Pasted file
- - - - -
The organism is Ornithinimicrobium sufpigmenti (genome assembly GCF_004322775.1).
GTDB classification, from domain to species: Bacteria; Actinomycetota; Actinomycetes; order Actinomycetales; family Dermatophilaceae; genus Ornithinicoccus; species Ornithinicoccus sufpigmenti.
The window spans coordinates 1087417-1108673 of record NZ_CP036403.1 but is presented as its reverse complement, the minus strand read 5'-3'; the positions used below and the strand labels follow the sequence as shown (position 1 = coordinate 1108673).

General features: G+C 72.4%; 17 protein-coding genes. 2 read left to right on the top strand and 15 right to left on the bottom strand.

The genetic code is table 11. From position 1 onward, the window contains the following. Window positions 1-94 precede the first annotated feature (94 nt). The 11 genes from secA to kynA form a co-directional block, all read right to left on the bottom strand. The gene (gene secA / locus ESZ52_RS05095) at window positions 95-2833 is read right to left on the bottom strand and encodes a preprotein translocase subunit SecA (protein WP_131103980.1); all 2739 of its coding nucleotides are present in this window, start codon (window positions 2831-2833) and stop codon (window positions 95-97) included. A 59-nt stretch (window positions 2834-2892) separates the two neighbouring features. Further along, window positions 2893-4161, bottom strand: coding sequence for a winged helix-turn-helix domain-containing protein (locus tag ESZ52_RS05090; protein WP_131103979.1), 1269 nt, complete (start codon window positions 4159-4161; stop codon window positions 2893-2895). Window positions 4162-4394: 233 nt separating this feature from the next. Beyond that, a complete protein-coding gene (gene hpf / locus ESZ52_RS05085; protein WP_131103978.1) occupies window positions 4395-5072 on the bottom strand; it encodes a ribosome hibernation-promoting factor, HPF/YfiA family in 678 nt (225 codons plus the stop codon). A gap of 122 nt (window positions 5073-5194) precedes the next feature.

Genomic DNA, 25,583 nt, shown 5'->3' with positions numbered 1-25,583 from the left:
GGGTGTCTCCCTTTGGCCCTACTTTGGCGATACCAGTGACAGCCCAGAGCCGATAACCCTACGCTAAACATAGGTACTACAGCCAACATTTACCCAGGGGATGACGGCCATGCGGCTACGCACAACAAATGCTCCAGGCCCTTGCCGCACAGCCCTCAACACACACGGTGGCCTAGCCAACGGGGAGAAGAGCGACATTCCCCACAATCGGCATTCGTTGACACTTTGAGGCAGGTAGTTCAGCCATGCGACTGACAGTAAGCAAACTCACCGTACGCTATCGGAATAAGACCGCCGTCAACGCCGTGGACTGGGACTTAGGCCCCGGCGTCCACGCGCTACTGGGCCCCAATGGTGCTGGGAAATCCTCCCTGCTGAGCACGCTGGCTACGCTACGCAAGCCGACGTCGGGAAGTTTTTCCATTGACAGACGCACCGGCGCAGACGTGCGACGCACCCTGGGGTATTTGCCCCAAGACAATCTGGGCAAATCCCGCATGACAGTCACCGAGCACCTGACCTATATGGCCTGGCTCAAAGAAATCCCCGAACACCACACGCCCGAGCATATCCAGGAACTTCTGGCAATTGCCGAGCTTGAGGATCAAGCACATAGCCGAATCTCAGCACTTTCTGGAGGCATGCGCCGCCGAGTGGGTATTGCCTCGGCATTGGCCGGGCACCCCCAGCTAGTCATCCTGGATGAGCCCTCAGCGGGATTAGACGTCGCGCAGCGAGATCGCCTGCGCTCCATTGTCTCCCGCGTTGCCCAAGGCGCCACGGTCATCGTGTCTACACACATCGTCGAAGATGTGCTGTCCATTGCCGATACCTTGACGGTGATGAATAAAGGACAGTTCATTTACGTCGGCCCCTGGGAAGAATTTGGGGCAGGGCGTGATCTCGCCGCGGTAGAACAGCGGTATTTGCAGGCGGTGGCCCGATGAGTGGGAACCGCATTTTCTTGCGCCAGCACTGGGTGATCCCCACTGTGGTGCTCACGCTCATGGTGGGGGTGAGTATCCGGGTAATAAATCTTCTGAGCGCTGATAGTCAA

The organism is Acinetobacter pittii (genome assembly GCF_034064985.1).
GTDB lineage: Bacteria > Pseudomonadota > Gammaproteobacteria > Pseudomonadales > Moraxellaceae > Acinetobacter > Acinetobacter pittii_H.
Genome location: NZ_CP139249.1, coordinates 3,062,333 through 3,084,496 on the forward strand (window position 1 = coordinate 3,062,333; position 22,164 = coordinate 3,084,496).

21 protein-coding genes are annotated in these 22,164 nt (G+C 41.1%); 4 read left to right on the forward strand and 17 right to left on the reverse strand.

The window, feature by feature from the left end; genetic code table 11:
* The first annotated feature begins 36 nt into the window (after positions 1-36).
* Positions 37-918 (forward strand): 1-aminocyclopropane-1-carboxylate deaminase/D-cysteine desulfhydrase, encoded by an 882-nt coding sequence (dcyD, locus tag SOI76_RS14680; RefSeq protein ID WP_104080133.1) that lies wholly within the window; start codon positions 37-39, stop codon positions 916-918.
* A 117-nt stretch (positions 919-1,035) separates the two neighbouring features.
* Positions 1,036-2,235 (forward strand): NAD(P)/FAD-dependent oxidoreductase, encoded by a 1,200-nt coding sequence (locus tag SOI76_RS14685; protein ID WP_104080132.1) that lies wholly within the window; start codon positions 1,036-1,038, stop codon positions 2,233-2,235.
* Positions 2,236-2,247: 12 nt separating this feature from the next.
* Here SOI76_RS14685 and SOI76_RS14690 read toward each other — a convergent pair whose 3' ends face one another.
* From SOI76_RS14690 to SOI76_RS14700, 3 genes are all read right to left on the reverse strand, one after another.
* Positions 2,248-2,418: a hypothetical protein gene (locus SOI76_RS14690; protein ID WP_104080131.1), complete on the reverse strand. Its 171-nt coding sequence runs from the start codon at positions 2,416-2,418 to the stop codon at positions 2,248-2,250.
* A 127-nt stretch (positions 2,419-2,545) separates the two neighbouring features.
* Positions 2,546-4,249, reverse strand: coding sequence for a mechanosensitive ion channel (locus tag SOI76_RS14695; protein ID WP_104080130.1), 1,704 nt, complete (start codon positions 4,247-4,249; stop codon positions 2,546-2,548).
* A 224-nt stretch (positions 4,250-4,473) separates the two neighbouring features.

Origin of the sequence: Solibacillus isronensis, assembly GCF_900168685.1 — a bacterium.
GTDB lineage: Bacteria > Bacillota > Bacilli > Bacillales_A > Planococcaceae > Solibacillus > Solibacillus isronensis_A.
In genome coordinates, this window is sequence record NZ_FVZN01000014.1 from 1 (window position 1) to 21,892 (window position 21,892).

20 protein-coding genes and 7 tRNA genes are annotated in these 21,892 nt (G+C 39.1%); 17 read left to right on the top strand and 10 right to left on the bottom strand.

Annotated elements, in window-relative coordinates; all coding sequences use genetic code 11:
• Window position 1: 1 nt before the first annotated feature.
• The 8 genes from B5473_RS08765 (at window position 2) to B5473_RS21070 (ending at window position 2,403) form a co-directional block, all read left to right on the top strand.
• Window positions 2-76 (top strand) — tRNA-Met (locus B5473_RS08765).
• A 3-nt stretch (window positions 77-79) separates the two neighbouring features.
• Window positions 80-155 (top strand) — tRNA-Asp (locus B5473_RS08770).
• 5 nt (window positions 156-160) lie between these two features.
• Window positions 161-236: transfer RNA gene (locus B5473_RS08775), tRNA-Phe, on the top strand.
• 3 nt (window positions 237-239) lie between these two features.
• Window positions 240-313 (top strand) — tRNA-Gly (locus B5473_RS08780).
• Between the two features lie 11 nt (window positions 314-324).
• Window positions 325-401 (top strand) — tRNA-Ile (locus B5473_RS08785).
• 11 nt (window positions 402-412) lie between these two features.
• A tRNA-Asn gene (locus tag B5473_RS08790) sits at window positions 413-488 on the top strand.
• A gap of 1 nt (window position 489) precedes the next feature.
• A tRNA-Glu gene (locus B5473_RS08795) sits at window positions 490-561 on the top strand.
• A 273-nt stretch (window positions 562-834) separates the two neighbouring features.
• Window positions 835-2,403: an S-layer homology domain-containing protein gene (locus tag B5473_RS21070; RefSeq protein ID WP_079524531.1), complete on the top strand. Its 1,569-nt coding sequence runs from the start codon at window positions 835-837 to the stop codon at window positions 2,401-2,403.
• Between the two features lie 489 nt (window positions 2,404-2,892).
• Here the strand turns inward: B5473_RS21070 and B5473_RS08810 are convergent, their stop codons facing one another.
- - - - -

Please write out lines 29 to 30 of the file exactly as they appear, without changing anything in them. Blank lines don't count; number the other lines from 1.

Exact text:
• Window position 1: 1 nt before the first annotated feature.
• The 8 genes from B5473_RS08765 (at window position 2) to B5473_RS21070 (ending at window position 2,403) form a co-directional block, all read left to right on the top strand.